An affordable housing project on Pope Street won Planning Commission approval on Thursday. The nonprofit Our Town St. Helena will build four new units at 963 Pope St., which already has a single-family home.
Our Town St. Helena NewsletterDecember 2021
Our Town St. Helena Newsletter, December 2021
2021 Was a Big Year for Our Town St. Helena
- Purchased the four-unit Christine Apartments and preserved the rents at affordable levels for 55 years
- Thanks to a significant private donation, purchased property on Pope Street adjacent to property we own, allowing us to expand our approved five-unit Workforce Village to ten units
- Received a second major donation from a local community member to jumpstart a capital campaign for the Pope Street project
- Put the finishing touches on eight new self-help homes at Brenkle Court
- Hired an Executive Director and expanded our Board of Directors
We will start 2022 with projects in every stage of development–from conceptual to move-in ready. Our community is losing population (6 percent in last ten years) because of the imbalance of housing costs to incomes. We all need to work together to keep our town diverse and vital.
Report Card Shows How Badly California Is Failing On Affordable Housing
Only 16% of the homes permitted last year were affordable to the 41% of California’s lower-income households, an analysis shows
Among job losses, pandemic lockdowns and quarantines, and the stress of working and schooling from home, the crises of 2020 spotlighted the importance of access to secure and affordable housing.
California’s not keeping up with state’s housing mandates
But across California, not nearly enough housing was built last year to keep up with the state’s mandates — and most of what was added wasn’t affordable to a majority of residents, according to an analysis of state housing permit data.
To meet state-mandated goals to provide housing to people at all income levels, cities and counties would have needed to permit roughly 145,000 new homes last year. About 17% should have been affordable to medium-income buyers and renters, while the rest should have been split about evenly between higher and lower affordability. Read more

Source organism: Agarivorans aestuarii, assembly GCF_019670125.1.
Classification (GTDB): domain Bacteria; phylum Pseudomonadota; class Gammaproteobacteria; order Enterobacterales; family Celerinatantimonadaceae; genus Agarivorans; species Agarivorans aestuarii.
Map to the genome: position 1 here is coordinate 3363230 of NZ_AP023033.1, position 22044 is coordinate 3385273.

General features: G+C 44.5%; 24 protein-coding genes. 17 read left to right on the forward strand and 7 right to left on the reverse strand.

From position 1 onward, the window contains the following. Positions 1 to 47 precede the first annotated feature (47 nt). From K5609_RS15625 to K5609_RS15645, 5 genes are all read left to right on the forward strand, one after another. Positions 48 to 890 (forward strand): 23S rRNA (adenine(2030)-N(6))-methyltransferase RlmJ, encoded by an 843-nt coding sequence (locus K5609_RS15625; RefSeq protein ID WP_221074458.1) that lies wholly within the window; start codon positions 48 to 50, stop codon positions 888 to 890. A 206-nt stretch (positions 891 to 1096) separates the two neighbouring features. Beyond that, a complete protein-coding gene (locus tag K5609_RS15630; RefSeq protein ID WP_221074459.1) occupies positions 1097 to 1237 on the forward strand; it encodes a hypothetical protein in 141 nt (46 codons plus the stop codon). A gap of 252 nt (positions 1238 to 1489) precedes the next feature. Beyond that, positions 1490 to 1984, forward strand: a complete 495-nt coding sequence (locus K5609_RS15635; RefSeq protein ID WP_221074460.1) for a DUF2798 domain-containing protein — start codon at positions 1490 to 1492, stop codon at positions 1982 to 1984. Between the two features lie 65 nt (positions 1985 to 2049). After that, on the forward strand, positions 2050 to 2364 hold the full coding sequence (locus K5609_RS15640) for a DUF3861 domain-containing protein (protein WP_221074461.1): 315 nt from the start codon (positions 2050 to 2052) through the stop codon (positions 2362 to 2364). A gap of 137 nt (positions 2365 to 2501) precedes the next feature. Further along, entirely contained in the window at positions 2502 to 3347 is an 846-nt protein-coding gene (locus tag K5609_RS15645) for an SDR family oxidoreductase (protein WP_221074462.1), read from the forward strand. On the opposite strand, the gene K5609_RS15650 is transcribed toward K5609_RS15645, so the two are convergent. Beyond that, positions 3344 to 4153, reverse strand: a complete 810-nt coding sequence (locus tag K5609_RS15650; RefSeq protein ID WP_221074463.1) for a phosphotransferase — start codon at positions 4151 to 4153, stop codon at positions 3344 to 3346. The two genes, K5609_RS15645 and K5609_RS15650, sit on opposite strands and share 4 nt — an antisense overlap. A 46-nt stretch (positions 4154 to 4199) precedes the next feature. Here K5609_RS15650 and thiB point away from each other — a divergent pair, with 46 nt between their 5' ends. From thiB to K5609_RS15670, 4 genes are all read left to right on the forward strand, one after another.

Build Back Better: $170 Billion For Affordable Housing–Here’s Where It Would Go
House Democrats passed the $1.75 trillion Build Back Better Act on Friday, which includes a number of provisions for housing aid, including investments in public housing, rental assistance and down payment assistance. It now goes to the Senate, where it is likely to be revised again.
In total, the legislation allocates about $170 billion to provisions for affordable housing. It’s the largest investment in affordable housing in history, according to the Biden administration, and will build or preserve more than 1 million affordable homes.
Public housing: $65B
BBB allocates about $65 billion to preserve and rebuild public housing, including to “repair, replace, or construct properties.” The investment will also aim to reduce health hazards, increase energy efficiency and boost resilience to natural disasters.
Rental assistance: $25B
The act allocates about $25 billion for rental assistance. Most of the funding will go to federal housing vouchers, which can help lower-income tenants afford rent and reduce homelessness.
It includes about $24 billion for Housing Choice Vouchers, which would help an estimated 300,000 low-income households, including about 274,000 children, according to a new Center on Budget and Policy Priorities (CBPP) report.
Our Town St. Helena Expanding its Pope Street Housing Project after Acquiring an Adjacent Parcel
The Star, Jesse Duarte, November 20, 2021
Our Town St. Helena is set to expand its Pope Street housing project after acquiring an adjacent parcel.
Our Town closed escrow in October on 951 Pope. The property is next door to 963 Pope, where Our Town was already planning a five-unit affordable housing project.